Beliefs Opinion Politics

COMMENTARY: Adultery, the military and twisted morality

c. 1997 Religion News Service

(Andrew M. Greeley is a Roman Catholic priest, best-selling novelist and a sociologist at the University of Chicago National Opinion Research Center. Check out his home page at or contact him via e-mail at agreel(at)

UNDATED _ Does personal immorality disqualify a person from military command? Should the best qualified man for the chairmanship of the Joint Chiefs of Staff be passed over because of a moral blemish that’s more than a decade old? Should all future commanders pass a test of moral purity?

Granted, adultery is a nasty sin, but what does it have to do with presiding over a country’s military establishment?

It didn’t seem to hinder Napoleon all that much.

If the mores that suddenly have been imposed on the American military had existed 55 years ago, Dwight David Eisenhower may not have served out his term as commander of the Allied forces in Europe. Nor could he have served in the military after the war. Moreover, the disgrace of his removal would have precluded his ever seeking the presidency.

There is some disagreement among historians about the precise nature of Eisenhower’s relationship with Kay Sommersby during the war years in Europe. Some of his colleagues thought it was a love affair. However, it is unlikely, as President Harry Truman would claim later, that Gen. George Marshal threatened to replace Eisenhower if he did not end the liaison. There was enough knowledge of the relationship to disgrace Eisenhower _ if there were hot lines, rivals to leak hints to the press, and media sharks intent on destroying celebrities, even minor ones.

One could have made a very strong case against Eisenhower. His alleged lover was a junior in the military. There was a war going on. Virtually all who fought in it had left their wives and homes and did not have access to a lovely military woman. It might have been argued against him that the affair interfered with the”good order”of his command. It was the same argument used against First Lt. Kelly Flinn, the Air Force pilot who accepted a general discharge rather than face a court martial on charges including adultery, disobeying an order and lying.

Yet in those days, the military had few women officers to persecute and there was no question of a double standard. The army was willing to leave well enough alone and not intervene in a personal relationship. Moreover, Marshal, then Chief of Staff, might have argued plausibly enough that Eisenhower was the best qualified man to win the war, regardless of his personal weaknesses.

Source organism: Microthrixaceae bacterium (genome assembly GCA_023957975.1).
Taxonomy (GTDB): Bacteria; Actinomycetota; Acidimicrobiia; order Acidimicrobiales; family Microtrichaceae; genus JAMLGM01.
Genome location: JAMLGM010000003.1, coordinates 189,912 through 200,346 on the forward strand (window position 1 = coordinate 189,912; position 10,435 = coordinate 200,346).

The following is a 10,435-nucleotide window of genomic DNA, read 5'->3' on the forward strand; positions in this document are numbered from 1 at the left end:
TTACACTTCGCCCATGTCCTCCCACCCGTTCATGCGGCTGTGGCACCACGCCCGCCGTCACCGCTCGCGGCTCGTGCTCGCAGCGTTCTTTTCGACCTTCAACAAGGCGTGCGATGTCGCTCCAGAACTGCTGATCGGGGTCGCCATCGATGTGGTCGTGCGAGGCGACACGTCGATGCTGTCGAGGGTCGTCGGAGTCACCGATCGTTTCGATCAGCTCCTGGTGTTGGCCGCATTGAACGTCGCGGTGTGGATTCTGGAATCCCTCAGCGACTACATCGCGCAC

In the end, Eisenhower got away with what he was doing, no one complained and very few Americans knew about it. Moreover, such reticence existed long before the so-called sexual revolution. Now, in our supposedly more enlightened era, we do the equivalent of putting an officer guilty of adultery in the stocks of Puritan New England.

Which brings me to Gen. Joseph Ralston, who is far and away the best qualified candidate for chairmanship of the Joint Chiefs. Yet he will not get it, another victim of the morality feeding frenzy that has consumed _ to name just two disparate instances _ such victims as Douglas Ginzburg, who was denied a seat on the Supreme Court because he had once smoked marijuana and political consultant Dick Morris, who lost his White House access because of an affair with a prostitute.

The excuse for the destruction of Ralston was the effort to prove there is not a double standard in judging men and women in the military, as suggested by critics of the handling of the Flinn case. Despite frantic attempts by the secretary of defense to distinguish between the two cases, nearly everyone believes there is a double standard.

However, to punish Ralston because of the Flinn case when he had nothing to do with it, shows a kind of twisted sense of morality _ that all officers are responsible for decisions some make _ and a search for vengeance that deprives the country of the best man for his job.

Ralston was done in by the stupidity of his colleagues. But he was also done in by a morality feeding frenzy that says it’s legitimate and praiseworthy to destroy celebrities, even temporary ones, no matter how unjust and harmful the results might be.